Question 2.
‘Spare the rod and spoil the child.’ Do you think the young seagull was not ready to fly due to lenient treatment by his family in the beginning? What made him fly later on? What is the role of motivation in learning?
Answer:
‘Spare the rod and spoil the child’. No, I don’t agree with this statement.No learning can take place under fear. It is the motivation that makes learning easy. The seagull was too scared to fly. It was a new thing for him. When he saw the vast sea, he could not take courage and fly. He was too young and was being taken care of by his parents. It was natural that his parents were feeding him. It can’t be called a lenient treatment.

He was, no doubt, threatened by his parents, but it was just to make him realise how important it was to fly. It was a question of his survival. The mother seagull tempted him with a piece of fish. He fell to temptation and dived into the vast sea. He was encouraged by his family and he learnt the art of flying. Motivation, encouragement and family support help in learning. The rod must be spared.

Question 3.
Fear and lack of confidence stop one from learning new things. Do you agree? How did these two traits of the young seagull make him coward? How did he overcome these shortcomings?
Answer:
Yes, it is true that fear and lack of confidence stop us from learning new things.
The young seagull lacked the value of courage and confidence in his character. He was the last member, in his family, to learn the art of flight. He was too scared to fly. His parents and other siblings encouraged him constantly. When it did not work, they scolded him for his cowardice. The mother seagull tricked him and tempted him with a piece of fish. He was kept hungry. His hunger and need for food forced him to dive into the sea.

Though he was not willing to learn the art of flying yet he was tricked by his family. Once he dived, his fear disappeared and he enjoyed his first flight.It is a fact that unless we try for something and overcome our fear we can’t learn anything. Confidence and motivation are two important traits that make any learning possible.

Question 4.
Does the situation of the young seagull arouse sympathy for him? Does sympathy always help? Do you think providing food to the young seagull out of sympathy would have helped him?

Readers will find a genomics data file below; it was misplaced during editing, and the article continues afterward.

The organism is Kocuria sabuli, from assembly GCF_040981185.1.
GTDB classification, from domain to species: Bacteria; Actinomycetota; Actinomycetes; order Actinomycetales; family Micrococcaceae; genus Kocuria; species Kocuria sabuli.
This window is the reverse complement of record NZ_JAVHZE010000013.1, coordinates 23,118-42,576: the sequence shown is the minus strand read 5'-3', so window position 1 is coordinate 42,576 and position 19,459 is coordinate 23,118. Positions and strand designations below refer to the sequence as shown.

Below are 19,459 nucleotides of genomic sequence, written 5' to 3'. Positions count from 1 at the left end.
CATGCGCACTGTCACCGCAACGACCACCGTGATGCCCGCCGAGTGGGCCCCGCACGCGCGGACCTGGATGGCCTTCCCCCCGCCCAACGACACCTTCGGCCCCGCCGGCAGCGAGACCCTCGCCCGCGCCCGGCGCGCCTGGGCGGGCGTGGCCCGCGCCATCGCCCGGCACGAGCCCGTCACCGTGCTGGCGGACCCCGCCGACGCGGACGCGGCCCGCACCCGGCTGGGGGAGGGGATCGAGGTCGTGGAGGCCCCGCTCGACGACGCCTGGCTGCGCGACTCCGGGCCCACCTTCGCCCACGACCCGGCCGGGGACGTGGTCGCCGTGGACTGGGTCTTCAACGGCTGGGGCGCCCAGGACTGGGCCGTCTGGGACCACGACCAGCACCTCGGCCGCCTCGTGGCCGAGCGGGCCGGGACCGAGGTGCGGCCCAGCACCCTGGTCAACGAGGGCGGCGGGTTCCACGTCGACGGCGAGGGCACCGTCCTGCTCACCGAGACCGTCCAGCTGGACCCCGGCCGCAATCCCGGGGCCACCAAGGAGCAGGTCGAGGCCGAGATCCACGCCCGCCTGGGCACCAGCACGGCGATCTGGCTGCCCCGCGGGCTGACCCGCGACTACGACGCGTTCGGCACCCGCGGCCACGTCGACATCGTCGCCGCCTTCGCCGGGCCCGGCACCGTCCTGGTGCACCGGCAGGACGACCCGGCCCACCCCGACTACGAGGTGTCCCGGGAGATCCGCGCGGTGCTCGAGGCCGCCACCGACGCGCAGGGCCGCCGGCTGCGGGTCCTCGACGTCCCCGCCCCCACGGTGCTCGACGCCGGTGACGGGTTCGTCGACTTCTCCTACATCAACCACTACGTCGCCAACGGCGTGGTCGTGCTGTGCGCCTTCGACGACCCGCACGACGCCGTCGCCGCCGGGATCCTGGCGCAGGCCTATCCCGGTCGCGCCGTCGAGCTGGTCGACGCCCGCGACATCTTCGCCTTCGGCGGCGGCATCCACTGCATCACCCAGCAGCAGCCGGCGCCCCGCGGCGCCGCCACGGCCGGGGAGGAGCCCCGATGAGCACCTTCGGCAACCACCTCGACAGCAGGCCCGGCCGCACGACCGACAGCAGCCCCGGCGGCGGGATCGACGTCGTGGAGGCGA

Answer:
The young seagull was afraid of flying. He thought that his wings could not support him. He pretended to be falling asleep and called his mother for food. He was hungry but could not muster the courage to jump down and fly. He was scared. All his family members had left him and taunted him for his cowardice. In fact, they wanted him to take his first flight. He should have overcome his fear of flight by now.

Yes, I sympathise with the seagull. It is not an easy task to take the first leap. One has to be confident and bold. All are not equally brave. The young seagull was ready to jump but he needed some time. Ultimately, he mustered the courage and overcame his fear of flight.

No, sympathy does not always help. It makes a person dependent. We should not give a fish to a hungry man out of sympathy, we should teach him how to catch a fish for food. If the young seagull had been provided food, he would never have learnt the art of flying. He would have become a crippled parasite on his family.

Two Stories about Flying Extra Questions and Answers Reference-to-Context

Read the following extracts carefully and answer the questions that follow.

Question 1.
The young seagull was alone on his ledge. His two brothers and his sister had already flown away the day before. He had been afraid to fly with them. Somehow when he had taken a little run forward to the brink of the ledge and attempted to flap his wings he became afraid. The great expanse of sea stretched down beneath, and it was such a long way down — miles down.

(a) The young seagull was alone on his …..
Answer:
ledge

(b) The young seagull was frightened to fly with his brothers and sisters because he was ………… of the sea.
Answer:
afraid

(c) The young seagull was on the ledge because his mother had asked him to remain there. (True/False)
Answer:
False

(d) Find the synonym of ‘edge’ from the extract.
Answer: